CERN Accelerating science

HL-LHC computational challenge for ATLAS and CMS experiments

by Tommaso Boccali (INFN and CERN) Davide Costanzo (Sheffield U and CERN)

The two general purpose LHC Experiments, ATLAS [1] and CMS [2], are going to be confronted with challenging experimental conditions at the High Luminosity LHC Run (HL-LHC), starting in 2026. In particular, computing systems will have to cope with greatly increased data samples and data acquisition and processing rates.

While the collision centre-of-mass energy of 14 TeV is not going to change with respect to the previous run, the instantaneous luminosities, and thus the event complexity at each bunch crossing, are going to increase substantially. For every bunch crossing, about 200 low-energy collisions are expected to accompany the hard process selected by the experiments’ trigger systems. This has to be compared with the Run-2 average number of 35 collisions.

The increased event complexity by ~6x (from 35 to 200) is not the only source of additional computing load. ATLAS and CMS will install by 2026 new detectors with extended performance, with increased channel count and in general more complex to reconstruct. On top of that, the two experiments are planning to expand the trigger rate from the current 1 kHz, possibly up to 10 kHz, meaning that every second up to 10,000 events can be written on to disk.

The need for computing resources generally scales differently with the resource type. Storage (disks, tapes) scale roughly linearly with event complexity and trigger rate; by the above estimates, 2027 needs should be roughly x5 (event complexity) to x10 (trigger rates) larger than for 2018. Processing needs scale more than linearly, due to the combinatorial behavior of most time-consuming algorithms like tracking and clustering; in the same conditions, CPU needs will scale as much as 100x with respect to 2018 needs.

Of course we expect that technology advancements in the fields of processors and storage will help closing the gap. Recent estimates [3], though, tell us that in the period 2018-2027 a maximum improvement of a factor 5 or 6 is expected. Back-of-the-envelope estimates say that the annual cost of computing for ATLAS and CMS could increase by a factor between 10 and 20 at the HL-LHC. Such an increase in funding is not feasible, hence the experiments have launched extensive R&D programmes in order to find solutions for a viable HL-LHC computing.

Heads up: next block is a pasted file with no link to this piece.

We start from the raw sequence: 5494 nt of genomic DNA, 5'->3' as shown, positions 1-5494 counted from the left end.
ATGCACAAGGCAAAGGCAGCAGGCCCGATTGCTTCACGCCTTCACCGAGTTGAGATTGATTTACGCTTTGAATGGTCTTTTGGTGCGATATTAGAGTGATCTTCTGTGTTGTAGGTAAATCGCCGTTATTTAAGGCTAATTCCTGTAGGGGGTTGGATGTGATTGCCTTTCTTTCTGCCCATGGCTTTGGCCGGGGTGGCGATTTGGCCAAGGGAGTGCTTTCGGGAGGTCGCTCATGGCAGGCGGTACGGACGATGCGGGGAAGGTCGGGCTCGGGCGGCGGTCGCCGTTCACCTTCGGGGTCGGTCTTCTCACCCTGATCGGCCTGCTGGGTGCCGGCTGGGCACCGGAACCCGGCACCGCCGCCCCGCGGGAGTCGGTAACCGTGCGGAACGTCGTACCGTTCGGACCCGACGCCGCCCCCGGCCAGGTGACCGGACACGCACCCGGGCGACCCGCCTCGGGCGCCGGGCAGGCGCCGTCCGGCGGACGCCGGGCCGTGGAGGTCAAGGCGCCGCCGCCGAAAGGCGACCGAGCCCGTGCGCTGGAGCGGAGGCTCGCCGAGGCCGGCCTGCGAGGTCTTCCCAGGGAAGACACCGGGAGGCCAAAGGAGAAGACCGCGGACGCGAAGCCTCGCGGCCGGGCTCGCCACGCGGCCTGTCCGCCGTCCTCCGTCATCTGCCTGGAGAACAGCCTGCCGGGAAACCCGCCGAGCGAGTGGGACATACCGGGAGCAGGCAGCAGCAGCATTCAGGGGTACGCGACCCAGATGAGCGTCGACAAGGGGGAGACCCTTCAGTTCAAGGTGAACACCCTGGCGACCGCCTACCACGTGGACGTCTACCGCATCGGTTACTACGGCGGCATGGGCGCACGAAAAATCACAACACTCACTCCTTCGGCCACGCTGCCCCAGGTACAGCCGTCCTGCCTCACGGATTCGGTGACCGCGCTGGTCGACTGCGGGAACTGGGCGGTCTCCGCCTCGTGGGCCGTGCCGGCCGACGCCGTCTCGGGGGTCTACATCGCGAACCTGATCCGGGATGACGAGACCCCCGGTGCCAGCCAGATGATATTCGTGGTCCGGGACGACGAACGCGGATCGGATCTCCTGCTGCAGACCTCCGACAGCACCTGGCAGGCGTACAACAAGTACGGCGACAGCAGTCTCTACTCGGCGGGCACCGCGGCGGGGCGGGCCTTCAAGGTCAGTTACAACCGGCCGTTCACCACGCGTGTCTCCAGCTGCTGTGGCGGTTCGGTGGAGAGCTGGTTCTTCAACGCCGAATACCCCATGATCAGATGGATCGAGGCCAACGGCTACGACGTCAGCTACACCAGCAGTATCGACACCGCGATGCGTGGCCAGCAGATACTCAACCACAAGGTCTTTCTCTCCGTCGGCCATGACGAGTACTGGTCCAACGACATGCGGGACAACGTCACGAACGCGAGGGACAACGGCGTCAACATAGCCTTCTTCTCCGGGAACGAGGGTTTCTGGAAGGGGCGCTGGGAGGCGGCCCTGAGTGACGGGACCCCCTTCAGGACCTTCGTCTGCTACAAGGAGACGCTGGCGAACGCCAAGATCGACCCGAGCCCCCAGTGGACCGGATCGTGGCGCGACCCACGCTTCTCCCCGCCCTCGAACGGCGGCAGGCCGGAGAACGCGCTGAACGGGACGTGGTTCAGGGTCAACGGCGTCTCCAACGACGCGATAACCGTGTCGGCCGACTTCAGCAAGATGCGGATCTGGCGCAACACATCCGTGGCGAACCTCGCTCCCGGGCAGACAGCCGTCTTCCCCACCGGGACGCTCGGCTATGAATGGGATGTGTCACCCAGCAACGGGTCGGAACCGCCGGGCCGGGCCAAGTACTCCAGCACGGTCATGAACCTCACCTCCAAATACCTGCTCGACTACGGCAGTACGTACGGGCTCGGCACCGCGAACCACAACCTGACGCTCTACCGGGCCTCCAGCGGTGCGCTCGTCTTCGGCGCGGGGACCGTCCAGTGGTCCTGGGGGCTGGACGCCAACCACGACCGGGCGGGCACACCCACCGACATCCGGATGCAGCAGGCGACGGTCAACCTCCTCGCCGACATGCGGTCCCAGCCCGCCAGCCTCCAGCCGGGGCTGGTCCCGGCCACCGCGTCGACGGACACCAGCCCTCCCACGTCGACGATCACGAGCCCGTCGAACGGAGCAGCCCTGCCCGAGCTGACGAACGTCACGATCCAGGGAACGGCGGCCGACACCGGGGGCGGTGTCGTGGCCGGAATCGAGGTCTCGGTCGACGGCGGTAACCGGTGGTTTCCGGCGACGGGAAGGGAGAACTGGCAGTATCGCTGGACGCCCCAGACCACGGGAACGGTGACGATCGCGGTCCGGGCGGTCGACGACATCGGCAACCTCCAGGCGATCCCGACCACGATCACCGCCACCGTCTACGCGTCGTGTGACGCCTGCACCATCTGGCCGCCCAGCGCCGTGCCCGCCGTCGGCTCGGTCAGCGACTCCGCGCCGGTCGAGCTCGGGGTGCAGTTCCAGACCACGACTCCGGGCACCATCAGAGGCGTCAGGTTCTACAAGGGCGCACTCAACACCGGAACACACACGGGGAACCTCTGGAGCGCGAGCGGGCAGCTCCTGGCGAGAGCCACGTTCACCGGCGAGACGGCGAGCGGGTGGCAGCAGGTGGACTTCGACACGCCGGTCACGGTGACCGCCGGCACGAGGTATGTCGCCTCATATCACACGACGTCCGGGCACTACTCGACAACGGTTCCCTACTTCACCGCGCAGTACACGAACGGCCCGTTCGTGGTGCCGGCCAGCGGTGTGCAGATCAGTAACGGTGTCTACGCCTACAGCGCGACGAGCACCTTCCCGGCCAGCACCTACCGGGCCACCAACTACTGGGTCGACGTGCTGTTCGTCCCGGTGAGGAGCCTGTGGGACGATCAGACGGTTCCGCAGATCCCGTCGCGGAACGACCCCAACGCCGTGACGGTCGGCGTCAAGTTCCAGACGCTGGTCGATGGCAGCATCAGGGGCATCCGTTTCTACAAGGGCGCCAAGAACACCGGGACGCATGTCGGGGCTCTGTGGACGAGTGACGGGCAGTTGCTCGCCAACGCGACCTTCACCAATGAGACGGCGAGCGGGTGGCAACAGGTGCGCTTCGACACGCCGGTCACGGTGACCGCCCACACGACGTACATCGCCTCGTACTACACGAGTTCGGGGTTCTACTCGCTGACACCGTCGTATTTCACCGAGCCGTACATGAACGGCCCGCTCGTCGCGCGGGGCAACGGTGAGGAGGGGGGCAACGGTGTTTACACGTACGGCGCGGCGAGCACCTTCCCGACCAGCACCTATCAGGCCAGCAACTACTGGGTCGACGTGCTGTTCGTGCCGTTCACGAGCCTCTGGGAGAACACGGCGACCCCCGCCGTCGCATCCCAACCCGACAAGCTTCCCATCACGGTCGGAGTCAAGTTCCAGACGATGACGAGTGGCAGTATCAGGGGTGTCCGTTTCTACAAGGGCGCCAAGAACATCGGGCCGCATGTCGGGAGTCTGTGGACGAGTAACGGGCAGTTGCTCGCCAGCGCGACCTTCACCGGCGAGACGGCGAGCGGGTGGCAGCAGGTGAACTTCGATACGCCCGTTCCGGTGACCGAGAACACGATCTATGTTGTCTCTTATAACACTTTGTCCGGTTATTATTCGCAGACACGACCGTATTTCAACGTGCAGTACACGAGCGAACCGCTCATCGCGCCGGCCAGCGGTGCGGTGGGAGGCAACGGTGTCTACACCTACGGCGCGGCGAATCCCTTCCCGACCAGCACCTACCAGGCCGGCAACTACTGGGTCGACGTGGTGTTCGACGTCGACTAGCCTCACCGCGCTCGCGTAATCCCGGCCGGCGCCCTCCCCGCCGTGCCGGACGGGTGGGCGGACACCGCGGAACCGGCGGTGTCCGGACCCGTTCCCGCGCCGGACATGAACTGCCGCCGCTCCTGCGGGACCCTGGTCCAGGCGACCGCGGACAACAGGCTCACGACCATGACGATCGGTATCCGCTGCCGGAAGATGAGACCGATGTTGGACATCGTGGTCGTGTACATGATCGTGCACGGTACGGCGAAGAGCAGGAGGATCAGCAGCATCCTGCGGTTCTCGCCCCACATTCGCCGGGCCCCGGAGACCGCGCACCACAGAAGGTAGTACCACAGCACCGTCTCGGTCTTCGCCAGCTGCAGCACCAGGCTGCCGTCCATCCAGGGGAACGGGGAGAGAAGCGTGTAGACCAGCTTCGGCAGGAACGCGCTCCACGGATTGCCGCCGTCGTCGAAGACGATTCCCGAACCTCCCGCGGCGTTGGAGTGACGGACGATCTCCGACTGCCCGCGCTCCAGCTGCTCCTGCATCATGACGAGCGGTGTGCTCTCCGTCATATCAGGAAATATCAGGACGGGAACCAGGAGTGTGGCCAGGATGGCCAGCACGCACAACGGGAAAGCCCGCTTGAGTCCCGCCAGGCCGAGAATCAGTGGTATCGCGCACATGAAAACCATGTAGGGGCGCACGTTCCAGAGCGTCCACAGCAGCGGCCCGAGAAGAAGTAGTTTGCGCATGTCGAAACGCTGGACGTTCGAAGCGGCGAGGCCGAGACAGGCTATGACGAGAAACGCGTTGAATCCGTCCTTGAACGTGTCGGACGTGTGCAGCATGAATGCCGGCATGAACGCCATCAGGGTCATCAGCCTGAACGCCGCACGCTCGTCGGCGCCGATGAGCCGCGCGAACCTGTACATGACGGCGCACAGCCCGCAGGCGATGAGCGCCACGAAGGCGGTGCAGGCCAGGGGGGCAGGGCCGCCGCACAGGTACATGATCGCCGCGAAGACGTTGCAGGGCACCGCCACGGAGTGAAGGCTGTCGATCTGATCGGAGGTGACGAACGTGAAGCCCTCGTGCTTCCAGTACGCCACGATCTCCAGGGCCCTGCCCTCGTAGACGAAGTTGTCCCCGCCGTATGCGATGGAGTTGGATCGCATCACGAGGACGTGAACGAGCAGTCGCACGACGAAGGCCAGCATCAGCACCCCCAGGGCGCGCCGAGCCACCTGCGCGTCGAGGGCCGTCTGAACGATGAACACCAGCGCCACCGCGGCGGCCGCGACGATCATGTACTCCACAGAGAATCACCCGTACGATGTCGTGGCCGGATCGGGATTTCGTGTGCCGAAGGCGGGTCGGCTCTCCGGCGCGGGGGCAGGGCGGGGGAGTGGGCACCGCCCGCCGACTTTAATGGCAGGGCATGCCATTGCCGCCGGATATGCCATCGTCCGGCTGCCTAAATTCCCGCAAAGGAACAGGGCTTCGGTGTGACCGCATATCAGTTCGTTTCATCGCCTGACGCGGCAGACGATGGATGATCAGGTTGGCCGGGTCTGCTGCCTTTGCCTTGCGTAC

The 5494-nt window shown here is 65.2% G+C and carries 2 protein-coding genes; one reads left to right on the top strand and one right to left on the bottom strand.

The differences between the two experiments estimates are mostly due different R&D paths but a common underlying message is that further R&D is needed to meet the challenges of HL-LHC.

Current directions include the utilization of GPUs, FPGAs and other state of the art computing technologies in order to lower the cost of processing, and optimized models and infrastructures for a cheaper storage solution.

The mainstream path towards a viable HL-LHC computing for ATLAS and CMS does not currently include options that could benefit from Quantum Computing / Quantum Technologies. Though the technology is promising in the long run, it seems too early to base our model on its availability at large scale.

There are at least two aspects in Quantum Technologies that can be relevant to HEP Experiments, in the medium-long time range: the utilization of Quantum Simulators and the so-called Quantum Supremacy for computing.

Simulators are quantum systems which, at least locally, reproduce the behavior of other quantum systems, in a controlled environment. Already now simple systems have been demonstrated[4], and it is not unrealistic to think that with theory and technological evolution, systems of interest for HEP like QED, QCD, or the full Standard Model can be deployed on a quantum system setup.

Quantum supremacy is the ability of quantum computers to surpass in performance any classical system; it is due to the exponential scaling of quantum systems with the number of qubits N, which at large N cannot be matched by any non-quantum system. It is largely theoretical at the moment, given the systems commercially available.

Following a workshop held at CERN on November 5th and 6th[5] it became clear that the technological and evolution the Quantum Computing is in an exponential phase. Today machines with tens of qubits are commercially available via Cloud interfaces. At the same time, user friendly programming toolkits have been made available to test Quantum Algorithms on real machines or software emulators; at least four of them were presented at the workshop.  They are generally based on Python, and already integrated with the main Data Analysis frameworks used in High Energy Physics, like Numpy, TensorFlow and Scikit-learn. A typical class of problems considered ideal for Quantum computing is when in presence of combinatorial algorithms, like the reconstruction and identification of tracks and clusters; an example at the former has been given at the workshop.

Given the involvement of major players in the IT technology, like Google, IBM, D-wave, Intel, Microsoft and many more, it is not possible to exclude a major technological breakthrough on a shorter than expected time scale. The experiments are suggested to perform R&D activities on quantum technologies, in order to gain understanding and experience on such novel systems. This has already started in some cases, as the presentations at the workshop show, but the level of commitment needs to be increased and coordinated within the experiment managements.

In this phase, it is essential that researchers are guided and helped by experts in the field, and are able to access quantum machines and emulators via preferential paths. We therefore welcome the initiative CERN/OpenLab has started, and hope we will be able to contribute to a closer interaction between High Energy Physics and Quantum Computing research fields.


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